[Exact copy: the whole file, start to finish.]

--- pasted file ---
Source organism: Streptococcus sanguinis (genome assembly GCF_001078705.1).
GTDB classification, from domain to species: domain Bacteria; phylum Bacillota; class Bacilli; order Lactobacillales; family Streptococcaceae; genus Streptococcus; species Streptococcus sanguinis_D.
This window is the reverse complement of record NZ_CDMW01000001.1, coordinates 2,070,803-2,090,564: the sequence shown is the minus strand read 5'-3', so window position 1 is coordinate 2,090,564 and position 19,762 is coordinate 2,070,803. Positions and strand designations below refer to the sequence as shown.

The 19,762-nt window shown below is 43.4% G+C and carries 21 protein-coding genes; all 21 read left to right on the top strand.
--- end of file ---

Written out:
Source organism: Streptococcus sanguinis (genome assembly GCF_001078705.1).
GTDB classification, from domain to species: domain Bacteria; phylum Bacillota; class Bacilli; order Lactobacillales; family Streptococcaceae; genus Streptococcus; species Streptococcus sanguinis_D.
This window is the reverse complement of record NZ_CDMW01000001.1, coordinates 2,070,803-2,090,564: the sequence shown is the minus strand read 5'-3', so window position 1 is coordinate 2,090,564 and position 19,762 is coordinate 2,070,803. Positions and strand designations below refer to the sequence as shown.

The 19,762-nt window shown below is 43.4% G+C and carries 21 protein-coding genes; all 21 read left to right on the top strand.